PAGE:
Saturday, Sept. 7. Concluded no more to suffer myself to be interrupted, or diverted from important business, by those things, from which I expect, though some, yet but little profit.
Sabbath Morning, Sept. 8. I have been much to blame, for expressing so much impatience for delays in journeys, and the like.
Sabbath Evening, Sept. 22. To praise God, by singing Psalms in prose, and by singing forth the meditations of my heart in prose. Monday, Sept. 23. I observe that old men seldom have any advantage of new discoveries, because they are beside the way of thinking, to which they have been so long used. Resolved, if ever I live to years, that I will be impartial to hear the reasons of all pretended discoveries, and receive them if rational, how long soever I have been used to another way of thinking. My time is so short, that I have not time to perfect myself in all studies: Wherefore resolved, to omit and put off, all but the most important and needful studies.*
*The remainder of the Diary is on a subsequent page.
His Tutorship.-Sickness.—Invitation to Northampton.-Personal Narrative continued.-Diary concluded.
IN Sept., 1723, he went to New-Haven, and received his degree of Master of Arts, when he was elected a Tutor in the College. About this time, several congregations invited him to become their minister; but, being fond of study, both by nature and habit, and conscious how much it would promote his own usefulness, in his profession, he wisely declined their proposals. As there was no immediate vacancy, in the office of Tutor, he passed the ensuing winter and spring at New-Haven, in study, and in the occasional discharge of the active duties of his profession, and in the beginning of June, 1724, entered on the instruction of a class in the College.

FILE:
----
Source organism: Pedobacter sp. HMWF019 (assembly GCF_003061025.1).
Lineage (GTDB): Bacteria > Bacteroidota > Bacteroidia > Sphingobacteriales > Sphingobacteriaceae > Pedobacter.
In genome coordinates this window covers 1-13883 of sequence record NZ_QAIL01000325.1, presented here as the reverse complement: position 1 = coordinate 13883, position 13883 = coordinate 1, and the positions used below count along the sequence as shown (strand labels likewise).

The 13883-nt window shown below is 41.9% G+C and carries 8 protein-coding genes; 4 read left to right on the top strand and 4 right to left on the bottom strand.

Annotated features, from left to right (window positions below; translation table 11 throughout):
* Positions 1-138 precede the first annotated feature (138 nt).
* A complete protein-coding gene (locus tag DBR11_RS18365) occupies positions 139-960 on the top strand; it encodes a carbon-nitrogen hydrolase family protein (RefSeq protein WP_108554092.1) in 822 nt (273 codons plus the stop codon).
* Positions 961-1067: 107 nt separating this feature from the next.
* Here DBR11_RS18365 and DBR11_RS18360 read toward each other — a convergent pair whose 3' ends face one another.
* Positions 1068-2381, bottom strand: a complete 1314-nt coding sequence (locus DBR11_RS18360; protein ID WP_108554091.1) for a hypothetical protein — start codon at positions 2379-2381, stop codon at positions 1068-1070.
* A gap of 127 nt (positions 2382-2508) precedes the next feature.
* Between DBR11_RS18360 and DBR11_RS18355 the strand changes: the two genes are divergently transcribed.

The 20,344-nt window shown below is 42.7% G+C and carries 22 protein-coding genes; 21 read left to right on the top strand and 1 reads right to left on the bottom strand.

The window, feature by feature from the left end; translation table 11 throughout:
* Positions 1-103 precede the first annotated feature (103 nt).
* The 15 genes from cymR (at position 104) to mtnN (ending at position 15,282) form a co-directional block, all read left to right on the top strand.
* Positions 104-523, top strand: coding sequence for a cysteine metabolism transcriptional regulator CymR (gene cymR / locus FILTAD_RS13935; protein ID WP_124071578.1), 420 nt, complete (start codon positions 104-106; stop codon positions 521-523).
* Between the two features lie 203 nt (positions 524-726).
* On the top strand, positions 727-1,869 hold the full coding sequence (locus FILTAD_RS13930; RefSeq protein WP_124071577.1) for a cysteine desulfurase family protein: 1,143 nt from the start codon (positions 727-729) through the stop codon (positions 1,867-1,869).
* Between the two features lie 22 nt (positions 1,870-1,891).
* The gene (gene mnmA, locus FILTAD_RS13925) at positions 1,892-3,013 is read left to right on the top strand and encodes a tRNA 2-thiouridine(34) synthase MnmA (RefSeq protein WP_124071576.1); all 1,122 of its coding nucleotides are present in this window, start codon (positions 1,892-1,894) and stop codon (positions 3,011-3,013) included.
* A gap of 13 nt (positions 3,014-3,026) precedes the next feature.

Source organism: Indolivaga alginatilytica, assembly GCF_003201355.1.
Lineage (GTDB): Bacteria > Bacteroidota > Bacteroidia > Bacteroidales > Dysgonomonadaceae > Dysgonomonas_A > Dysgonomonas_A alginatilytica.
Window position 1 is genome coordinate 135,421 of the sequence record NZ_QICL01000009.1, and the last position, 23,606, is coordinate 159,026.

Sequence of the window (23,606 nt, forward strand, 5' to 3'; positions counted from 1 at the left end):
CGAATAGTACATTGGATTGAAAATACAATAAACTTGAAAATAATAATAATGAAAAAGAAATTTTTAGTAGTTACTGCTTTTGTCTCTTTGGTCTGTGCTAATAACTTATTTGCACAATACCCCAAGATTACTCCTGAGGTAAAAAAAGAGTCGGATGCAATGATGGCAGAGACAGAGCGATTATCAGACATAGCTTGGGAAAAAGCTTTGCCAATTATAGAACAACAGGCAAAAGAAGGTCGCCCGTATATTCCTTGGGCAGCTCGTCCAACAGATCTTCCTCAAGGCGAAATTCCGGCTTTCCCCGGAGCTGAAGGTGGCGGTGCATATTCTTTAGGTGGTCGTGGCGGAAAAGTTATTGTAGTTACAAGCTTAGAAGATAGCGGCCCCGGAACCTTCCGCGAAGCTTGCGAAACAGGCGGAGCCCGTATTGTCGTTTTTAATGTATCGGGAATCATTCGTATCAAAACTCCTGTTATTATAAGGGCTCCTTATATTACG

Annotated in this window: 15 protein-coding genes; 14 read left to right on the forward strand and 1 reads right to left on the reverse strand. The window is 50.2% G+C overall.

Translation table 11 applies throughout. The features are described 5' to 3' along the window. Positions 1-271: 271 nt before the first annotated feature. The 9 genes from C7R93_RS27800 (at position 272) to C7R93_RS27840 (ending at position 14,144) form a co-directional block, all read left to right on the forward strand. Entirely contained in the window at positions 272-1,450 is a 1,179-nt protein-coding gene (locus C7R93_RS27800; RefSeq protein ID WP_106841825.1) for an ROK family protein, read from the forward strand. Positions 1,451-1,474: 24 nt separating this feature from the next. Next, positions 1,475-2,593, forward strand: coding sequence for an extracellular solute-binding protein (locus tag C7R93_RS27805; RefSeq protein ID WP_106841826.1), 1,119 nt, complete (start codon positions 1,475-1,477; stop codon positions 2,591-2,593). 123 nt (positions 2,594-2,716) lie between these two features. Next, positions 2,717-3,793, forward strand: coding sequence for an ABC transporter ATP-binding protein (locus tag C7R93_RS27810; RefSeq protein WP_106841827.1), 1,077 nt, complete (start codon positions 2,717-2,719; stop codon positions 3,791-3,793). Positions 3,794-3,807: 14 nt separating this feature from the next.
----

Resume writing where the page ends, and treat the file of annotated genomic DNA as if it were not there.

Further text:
The period of his tutorship, was a period of great difficulty. For a long time, before the election of Mr. Cutler to the office of Rector, the College had been in a state of open revolt against the legal government, and, as we have already seen, had withdrawn from New-Haven. Two years after his election, in Jan. 1721, there was an universal insurrection of the students, which, though after considerable effort, apparently quieted, resulted in a state of extreme disorder and insubordination, beyond any thing, that had been known before.* In 1722, Mr. Cutler, one of the Tutors, and two of the neighbouring ministers, renounced their connexion with the Presbyterian Church, and publicly declared themselves Episcopalians. The shock, occasioned by this event, was very great, in the College, in the town, and throughout the colony; and a series of controversies grew out of it, which lasted for many years. In consequence of this, the offices of these gentlemen were vacated, and the College was left, for four years, without a Head: the Trustees residing, by turns, at the College, and each, in rotation, acting as vice-rector, for a month. Fortunately however for the institution, during this bereavement, it had three gentlemen, in the office of Tutor, of distinguished talents and scholarship, and of great resolution and firmness of character:-Mr. William Smith, of the class of 1719, and chosen Tutor in 1722; Mr. Edwards;
These facts are particularly mentioned, in a letter from Mr. Edwards to his father.
and Mr. Daniel Edwards, his uncle, class-mate and room-mate, who was chosen in Sept. 1724. On these three gentlemen, all of whom were young men, devolved, almost exclusively, the government and instruction of the College; yet, by their union, energy, and faithfulness, they introduced among the students, in the room of their former negligence and misrule, habits of close study, and exact subordination; and, in no great length of time, rendered the institution, beyond what it had long been, flourishing aud prosperous. The late President Stiles, who, though a member of College a considerable time after this period, was personally acquainted with the three gentlemen, and knew well the history of their administration, has left an eulogy on the three united, of the highest character. "The Honourable William Smith, the Honourable Daniel Edwards, and the Rev. President Edwards, were the pillar Tutors, and the glory of the College, at the critical period, between Rector Cutler and Rector Williams. Their tutorial renown was great and excellent. They filled and sustained their offices, with great ability, dignity, and honour. For the honour of literature, these things ought not to be forgotten."